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Circular ag project examines co-product pellet durability

Project looks at how to include more co-products from agriculture and human food industry in pelleted animal feed.

Pelleted animal feed contains a large share of cereals, and to further move to circular agriculture, more co-products should be used to feed animals such as pigs and chickens, according to Wageningen University & Research (WUR) in the Netherlands. However, replacing cereals in animal feed can be challenging, because in addition to providing nutritional value, cereals also make the pellets stronger.

To replace cereals in animal feed with less-sticky co-products from circular agriculture, there is an "urgent need to find out how animal feed pellets stay intact, from factory to animal," WUR said.

In the "Pelleting in the Circular Agriculture" (PCA) project, a unique, Wageningen-based collaboration of experts from animal science, process technology and physics is investigating how to make sustainable animal feed and give power to the pellet.

The PCA project is looking at how to include more co-products from agriculture and the human food industry in pelleted feed, WUR said. Examples include co-products that are released during the production of food or biofuels or those that come from discarded foodstuffs. These co-products have other physical and chemical properties than complete cereals.

Menno Thomas from Zetadec, co-coordinator of the project, said, “The main problem of replacing cereals by co-products in pellet feed is that such modifications weaken the pellets, making them brittle. This leads to losses throughout the entire chain, from production and transport to storage, and even in less nutrition during feeding pigs and chickens. The challenge is then to find new ways to incorporate these co-products into animal feed.”

WUR said the project provides "insight at a microscopic level into the physical and chemical properties of animal feed" using a combination of 3D imaging and mechanical measurements.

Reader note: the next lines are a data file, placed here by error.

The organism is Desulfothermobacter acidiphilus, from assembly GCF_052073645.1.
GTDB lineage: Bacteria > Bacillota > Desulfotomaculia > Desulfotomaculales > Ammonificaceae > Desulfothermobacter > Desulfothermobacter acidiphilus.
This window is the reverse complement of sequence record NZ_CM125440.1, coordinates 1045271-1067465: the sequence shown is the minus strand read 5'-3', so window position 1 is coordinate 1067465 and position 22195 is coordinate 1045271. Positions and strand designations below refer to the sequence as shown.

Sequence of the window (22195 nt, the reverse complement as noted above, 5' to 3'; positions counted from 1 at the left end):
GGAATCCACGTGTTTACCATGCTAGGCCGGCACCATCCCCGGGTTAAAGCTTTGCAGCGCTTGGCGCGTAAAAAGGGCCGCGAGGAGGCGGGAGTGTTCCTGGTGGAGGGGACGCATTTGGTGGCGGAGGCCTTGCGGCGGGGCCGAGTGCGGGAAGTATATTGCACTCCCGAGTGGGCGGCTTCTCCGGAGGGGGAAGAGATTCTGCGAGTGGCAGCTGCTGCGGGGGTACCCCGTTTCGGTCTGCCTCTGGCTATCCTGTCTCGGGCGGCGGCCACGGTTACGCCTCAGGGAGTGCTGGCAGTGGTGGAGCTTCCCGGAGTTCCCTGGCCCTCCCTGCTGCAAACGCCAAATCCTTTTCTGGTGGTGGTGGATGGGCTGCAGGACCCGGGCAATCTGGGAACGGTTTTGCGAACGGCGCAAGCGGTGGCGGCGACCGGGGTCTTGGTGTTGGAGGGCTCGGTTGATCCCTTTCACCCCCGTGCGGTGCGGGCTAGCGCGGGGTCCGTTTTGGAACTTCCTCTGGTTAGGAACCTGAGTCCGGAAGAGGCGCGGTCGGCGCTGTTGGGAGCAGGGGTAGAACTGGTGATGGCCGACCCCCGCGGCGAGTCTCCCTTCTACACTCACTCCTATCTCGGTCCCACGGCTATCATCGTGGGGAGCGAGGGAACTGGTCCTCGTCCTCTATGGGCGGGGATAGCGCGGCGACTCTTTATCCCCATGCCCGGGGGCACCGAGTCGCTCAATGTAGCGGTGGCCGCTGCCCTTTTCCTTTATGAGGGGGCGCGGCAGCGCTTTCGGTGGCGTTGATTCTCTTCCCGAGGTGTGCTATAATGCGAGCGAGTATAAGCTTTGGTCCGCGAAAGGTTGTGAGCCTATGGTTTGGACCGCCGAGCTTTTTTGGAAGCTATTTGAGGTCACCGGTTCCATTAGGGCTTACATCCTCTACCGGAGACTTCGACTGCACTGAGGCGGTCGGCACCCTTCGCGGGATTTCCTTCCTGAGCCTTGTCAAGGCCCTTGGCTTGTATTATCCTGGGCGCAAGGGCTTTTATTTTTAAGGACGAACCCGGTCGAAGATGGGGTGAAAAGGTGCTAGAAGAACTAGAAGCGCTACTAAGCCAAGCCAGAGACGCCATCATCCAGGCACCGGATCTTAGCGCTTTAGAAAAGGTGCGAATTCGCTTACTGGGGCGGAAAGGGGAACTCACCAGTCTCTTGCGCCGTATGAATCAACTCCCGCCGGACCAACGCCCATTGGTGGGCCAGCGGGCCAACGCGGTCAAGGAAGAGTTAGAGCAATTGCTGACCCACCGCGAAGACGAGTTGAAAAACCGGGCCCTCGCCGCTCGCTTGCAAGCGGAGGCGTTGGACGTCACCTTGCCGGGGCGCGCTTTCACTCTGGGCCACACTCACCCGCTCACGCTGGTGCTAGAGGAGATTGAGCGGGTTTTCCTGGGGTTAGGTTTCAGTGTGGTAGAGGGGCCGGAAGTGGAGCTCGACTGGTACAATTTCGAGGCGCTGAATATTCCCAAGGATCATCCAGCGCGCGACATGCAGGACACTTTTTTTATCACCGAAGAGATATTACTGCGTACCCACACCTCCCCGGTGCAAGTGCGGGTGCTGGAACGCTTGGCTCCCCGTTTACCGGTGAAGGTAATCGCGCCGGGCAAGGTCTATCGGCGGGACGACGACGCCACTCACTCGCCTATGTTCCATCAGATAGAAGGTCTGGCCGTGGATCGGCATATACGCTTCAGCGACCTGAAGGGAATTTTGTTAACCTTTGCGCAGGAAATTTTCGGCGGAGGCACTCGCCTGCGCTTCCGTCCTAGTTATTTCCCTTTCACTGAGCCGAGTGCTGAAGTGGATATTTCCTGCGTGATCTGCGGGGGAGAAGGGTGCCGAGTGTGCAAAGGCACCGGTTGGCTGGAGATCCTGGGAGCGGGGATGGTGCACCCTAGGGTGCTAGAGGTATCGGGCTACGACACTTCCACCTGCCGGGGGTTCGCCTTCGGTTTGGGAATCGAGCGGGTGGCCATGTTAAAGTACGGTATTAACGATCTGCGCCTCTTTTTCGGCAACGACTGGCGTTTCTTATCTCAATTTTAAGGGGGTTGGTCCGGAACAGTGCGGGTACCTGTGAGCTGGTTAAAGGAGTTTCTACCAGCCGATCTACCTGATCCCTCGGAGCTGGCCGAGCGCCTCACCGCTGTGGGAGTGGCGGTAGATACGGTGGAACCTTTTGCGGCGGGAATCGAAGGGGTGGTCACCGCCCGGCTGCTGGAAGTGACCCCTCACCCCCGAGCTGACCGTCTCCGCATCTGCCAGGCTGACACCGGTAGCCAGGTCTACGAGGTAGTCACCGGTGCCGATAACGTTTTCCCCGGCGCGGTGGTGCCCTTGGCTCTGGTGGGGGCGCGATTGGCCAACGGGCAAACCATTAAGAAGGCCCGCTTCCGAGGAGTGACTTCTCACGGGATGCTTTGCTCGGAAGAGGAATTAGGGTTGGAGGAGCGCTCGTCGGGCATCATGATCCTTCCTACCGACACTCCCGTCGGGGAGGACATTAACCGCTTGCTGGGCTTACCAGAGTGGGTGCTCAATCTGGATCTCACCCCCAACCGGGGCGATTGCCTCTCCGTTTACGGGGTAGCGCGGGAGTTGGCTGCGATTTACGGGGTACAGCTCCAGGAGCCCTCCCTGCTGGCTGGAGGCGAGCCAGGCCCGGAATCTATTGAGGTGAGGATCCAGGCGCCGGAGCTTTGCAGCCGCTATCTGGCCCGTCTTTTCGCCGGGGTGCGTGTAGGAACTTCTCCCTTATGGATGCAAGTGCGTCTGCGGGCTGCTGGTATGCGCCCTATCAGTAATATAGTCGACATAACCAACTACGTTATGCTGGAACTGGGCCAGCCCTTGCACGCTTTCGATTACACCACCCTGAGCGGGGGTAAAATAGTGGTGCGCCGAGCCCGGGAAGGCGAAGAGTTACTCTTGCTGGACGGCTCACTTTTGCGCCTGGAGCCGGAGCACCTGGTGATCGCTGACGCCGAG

"During the production of animal feed, basic ingredients are mixed, after which moisture and heat are added. The mixture is then pressed into pellets," Joshua Dijksman, WUR assistant professor of physical chemistry and soft matter, said. "We will study all these stages of production in depth and look at how we can optimize the process for processing co-products in animal feed. The aim is to discover how we can make high-quality feed pellets of the future, without having to use cereals."

Workshops

WUR said the PCA project aims to combine fundamental and applied sciences by relating studies at the microscopic level to those at a pilot factory level.

Additionally, WUR said the research findings will be actively disseminated to feed professionals via workshops organized by the Feed Design Lab and e-learning modules developed by educational professionals with the Aeres Training Centre International.

“In this way, we believe that we can provide feed manufacturers with new knowledge and tools that allow them to make their feeds more fit for the circular agriculture,” project co-coordinator Guido Bosch from the WUR Animal Nutrition Group noted.

In this public/private collaborative project, WUR works together with a host of partners and from across the sector, including: Zetadec, Agrifirm, DSM, Elanco Animal Health, Phileo by Lesaffre, Pelleting Technology Netherlands, VICTAM Foundation, Feed Design Lab and Aeres Training Centre International.

TAGS: Swine Poultry
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